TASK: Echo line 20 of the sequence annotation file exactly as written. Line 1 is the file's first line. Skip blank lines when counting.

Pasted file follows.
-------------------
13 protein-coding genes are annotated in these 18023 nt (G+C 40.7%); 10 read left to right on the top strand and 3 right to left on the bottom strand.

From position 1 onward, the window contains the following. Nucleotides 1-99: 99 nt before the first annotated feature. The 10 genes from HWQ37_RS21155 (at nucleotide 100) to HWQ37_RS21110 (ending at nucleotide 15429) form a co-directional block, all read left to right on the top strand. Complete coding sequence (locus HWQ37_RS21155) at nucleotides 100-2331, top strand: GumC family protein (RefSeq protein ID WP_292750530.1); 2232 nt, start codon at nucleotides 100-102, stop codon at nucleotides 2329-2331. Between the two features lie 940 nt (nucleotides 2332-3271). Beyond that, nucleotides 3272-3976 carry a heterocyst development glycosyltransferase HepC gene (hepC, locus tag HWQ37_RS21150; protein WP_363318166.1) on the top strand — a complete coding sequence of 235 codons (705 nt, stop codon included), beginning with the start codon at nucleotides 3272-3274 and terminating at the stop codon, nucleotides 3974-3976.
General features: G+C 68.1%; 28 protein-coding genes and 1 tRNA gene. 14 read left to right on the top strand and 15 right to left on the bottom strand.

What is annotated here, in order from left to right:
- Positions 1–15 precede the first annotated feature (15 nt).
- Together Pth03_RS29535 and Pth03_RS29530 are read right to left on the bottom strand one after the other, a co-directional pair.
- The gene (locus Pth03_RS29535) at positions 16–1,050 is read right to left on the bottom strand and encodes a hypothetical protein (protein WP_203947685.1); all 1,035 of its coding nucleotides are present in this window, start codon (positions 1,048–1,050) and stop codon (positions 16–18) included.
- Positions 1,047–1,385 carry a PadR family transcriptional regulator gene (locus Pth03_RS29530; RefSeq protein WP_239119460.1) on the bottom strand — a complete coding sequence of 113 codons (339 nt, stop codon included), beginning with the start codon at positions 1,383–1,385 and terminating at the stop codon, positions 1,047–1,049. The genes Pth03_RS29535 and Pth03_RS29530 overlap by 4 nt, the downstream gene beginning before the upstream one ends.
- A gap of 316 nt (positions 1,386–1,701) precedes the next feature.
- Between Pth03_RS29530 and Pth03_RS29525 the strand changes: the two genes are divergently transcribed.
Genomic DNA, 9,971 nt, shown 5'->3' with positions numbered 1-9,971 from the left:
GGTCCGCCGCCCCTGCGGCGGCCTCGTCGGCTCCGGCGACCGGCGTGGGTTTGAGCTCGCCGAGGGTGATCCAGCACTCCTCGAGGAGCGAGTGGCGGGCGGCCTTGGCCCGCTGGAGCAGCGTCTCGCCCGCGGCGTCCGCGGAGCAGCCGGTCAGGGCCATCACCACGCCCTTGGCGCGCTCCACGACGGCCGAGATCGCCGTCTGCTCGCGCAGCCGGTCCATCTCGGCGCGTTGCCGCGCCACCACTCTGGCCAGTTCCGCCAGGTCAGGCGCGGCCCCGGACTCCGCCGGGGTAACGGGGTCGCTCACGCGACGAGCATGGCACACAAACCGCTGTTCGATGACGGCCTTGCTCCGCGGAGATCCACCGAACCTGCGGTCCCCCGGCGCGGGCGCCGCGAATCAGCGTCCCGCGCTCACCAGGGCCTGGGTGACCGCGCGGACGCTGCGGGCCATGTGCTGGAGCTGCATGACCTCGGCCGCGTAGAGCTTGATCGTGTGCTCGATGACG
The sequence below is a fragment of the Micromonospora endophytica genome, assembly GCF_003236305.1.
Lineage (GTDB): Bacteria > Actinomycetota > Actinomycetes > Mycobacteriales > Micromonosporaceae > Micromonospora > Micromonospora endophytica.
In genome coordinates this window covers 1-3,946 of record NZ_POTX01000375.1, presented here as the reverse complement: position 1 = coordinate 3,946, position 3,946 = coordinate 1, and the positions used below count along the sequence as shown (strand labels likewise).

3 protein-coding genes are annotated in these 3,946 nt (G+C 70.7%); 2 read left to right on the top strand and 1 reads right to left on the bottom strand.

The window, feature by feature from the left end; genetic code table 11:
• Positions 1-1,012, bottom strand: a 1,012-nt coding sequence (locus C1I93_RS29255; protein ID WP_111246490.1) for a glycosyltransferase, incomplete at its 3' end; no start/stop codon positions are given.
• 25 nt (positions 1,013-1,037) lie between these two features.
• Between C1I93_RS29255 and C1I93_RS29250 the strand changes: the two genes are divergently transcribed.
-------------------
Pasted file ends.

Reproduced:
• Between C1I93_RS29255 and C1I93_RS29250 the strand changes: the two genes are divergently transcribed.